Last week, a research firm said that Lordstown Motors has been faking orders and is in fact years away from production, none of which was terribly surprising for former President Donald Trump’s favorite automaker. Today, Lordstown revealed that the report prompted the Securities and Exchange Commission to ask some questions.
All of this was in the context of the release of its fourth-quarter and full-year 2020. Lordstown reported a loss of $101 million for 2020, it said, and it said it expected another big loss this year. It also said it remained on track to begin production in September, to make the Endurance the first mass-produced all-electric truck in America.
Lordstown is currently what is known as pre-revenue and pre-sales, since it does not have a product to sell.
From The Verge:
“We want to take a moment and acknowledge that we are aware of the short-seller’s report,” CEO Steve Burns said on an earnings call Wednesday, before disclosing the SEC inquiry and the internal review. “That is all we can say, and we cannot comment on this during the Q&A period following this call, or any follow-up questions and conversations, until the special committee has finished its review.”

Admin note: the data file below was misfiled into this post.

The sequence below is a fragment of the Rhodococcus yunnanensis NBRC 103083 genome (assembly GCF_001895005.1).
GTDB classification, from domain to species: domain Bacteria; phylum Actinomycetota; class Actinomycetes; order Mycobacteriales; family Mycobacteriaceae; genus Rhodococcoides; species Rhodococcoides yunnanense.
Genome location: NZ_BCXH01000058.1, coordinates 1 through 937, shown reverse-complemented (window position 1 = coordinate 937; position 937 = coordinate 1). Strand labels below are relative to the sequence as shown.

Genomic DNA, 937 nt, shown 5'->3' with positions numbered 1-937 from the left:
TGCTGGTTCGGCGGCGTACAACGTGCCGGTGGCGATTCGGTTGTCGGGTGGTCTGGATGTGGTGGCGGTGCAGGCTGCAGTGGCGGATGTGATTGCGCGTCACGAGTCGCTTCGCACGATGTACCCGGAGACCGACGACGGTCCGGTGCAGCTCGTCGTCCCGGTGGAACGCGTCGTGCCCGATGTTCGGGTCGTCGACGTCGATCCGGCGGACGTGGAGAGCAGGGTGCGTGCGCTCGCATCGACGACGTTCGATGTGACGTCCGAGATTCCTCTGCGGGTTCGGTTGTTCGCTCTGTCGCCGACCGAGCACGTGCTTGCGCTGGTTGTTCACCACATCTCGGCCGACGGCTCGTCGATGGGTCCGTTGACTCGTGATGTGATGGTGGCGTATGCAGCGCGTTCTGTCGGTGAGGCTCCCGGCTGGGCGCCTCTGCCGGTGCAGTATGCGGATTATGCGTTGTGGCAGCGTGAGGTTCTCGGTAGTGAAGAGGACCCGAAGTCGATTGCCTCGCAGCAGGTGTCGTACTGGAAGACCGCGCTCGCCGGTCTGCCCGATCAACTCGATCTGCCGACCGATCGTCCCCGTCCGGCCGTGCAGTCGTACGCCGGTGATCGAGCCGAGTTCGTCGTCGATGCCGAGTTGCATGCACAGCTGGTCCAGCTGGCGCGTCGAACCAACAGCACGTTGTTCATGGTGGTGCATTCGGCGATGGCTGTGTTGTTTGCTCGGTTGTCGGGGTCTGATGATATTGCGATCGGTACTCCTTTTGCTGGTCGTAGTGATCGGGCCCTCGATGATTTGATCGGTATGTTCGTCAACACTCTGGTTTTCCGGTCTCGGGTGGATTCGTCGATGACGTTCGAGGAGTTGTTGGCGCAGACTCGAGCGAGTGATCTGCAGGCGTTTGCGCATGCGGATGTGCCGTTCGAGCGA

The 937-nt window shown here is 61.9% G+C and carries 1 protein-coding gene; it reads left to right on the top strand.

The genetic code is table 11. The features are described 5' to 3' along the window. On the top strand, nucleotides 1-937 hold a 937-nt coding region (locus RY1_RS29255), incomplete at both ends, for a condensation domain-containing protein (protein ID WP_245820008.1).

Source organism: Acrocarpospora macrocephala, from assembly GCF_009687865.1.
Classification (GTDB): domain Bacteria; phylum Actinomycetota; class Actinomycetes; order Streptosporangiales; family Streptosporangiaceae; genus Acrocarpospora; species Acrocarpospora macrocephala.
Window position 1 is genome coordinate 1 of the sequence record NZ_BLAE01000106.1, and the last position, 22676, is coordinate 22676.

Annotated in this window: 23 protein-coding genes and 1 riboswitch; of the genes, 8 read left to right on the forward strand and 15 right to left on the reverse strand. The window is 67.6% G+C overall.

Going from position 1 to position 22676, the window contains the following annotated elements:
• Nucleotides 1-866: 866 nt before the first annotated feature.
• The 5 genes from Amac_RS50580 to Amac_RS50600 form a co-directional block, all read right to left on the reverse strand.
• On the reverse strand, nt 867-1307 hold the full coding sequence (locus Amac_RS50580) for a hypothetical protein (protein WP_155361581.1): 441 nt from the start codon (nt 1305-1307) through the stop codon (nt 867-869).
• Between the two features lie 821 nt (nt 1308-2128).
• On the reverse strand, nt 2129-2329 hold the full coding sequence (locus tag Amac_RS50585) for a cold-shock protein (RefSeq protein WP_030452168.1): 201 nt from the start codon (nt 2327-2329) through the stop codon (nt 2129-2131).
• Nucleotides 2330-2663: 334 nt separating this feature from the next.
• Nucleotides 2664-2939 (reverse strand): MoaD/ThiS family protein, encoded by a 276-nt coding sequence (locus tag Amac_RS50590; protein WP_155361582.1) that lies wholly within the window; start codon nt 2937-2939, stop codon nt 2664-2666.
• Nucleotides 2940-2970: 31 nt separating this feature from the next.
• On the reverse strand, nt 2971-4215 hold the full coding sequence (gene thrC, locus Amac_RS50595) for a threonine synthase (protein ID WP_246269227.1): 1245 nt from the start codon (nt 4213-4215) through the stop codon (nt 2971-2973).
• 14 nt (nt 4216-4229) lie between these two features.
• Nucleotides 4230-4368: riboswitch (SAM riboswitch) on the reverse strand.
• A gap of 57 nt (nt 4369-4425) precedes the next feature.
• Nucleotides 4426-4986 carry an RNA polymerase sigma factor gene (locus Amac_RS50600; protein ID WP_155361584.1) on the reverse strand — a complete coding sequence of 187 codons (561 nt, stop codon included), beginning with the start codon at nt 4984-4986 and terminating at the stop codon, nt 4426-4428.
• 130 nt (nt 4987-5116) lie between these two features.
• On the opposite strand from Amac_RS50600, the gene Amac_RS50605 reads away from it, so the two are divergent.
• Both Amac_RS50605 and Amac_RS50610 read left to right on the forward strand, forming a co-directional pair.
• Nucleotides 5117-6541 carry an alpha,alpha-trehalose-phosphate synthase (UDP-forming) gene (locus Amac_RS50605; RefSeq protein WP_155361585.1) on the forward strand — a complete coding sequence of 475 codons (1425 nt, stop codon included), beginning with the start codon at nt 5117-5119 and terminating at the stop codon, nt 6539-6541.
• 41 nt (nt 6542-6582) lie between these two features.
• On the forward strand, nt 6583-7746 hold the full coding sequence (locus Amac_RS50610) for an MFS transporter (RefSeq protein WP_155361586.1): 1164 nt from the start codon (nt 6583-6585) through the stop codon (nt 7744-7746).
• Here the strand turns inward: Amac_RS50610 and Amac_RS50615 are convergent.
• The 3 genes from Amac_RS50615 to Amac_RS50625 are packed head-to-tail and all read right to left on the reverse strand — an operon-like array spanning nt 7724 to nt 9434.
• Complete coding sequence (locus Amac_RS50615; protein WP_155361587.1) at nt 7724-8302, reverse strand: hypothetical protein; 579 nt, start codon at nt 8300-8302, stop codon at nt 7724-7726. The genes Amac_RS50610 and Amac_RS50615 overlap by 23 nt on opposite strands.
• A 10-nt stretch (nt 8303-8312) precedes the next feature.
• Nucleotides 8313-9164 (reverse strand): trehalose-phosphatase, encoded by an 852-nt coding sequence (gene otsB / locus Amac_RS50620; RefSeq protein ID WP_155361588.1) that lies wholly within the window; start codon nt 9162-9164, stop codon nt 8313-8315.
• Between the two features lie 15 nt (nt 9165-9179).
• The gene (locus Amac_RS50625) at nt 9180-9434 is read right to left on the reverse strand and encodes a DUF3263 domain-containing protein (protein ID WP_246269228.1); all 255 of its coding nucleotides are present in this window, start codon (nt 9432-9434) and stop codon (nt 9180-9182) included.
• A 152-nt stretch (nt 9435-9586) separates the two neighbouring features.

Lordstown also said Wednesday that it would do a van next, which will be unveiled sometime this summer, and on the earnings call CEO Steve Burns mentioned that there would be a third vehicle as well, possibly a big SUV. Executives attributed the recent Endurance fire to “human error” in the manufacturing process.
“We’re prepared to get all the way to the promised land with the funding we have,” Burns said. “There is no company on Earth six months away from entering into mass production ... of a full-size electric pickup.
“We are maniacally focussed on bringing a car to maturity and to production in September,” he added.
Which is, of course, far sooner than the three-to-four years away from production that the Hindenburg report estimated. Well, one of them is wrong. We’ll find out which this fall.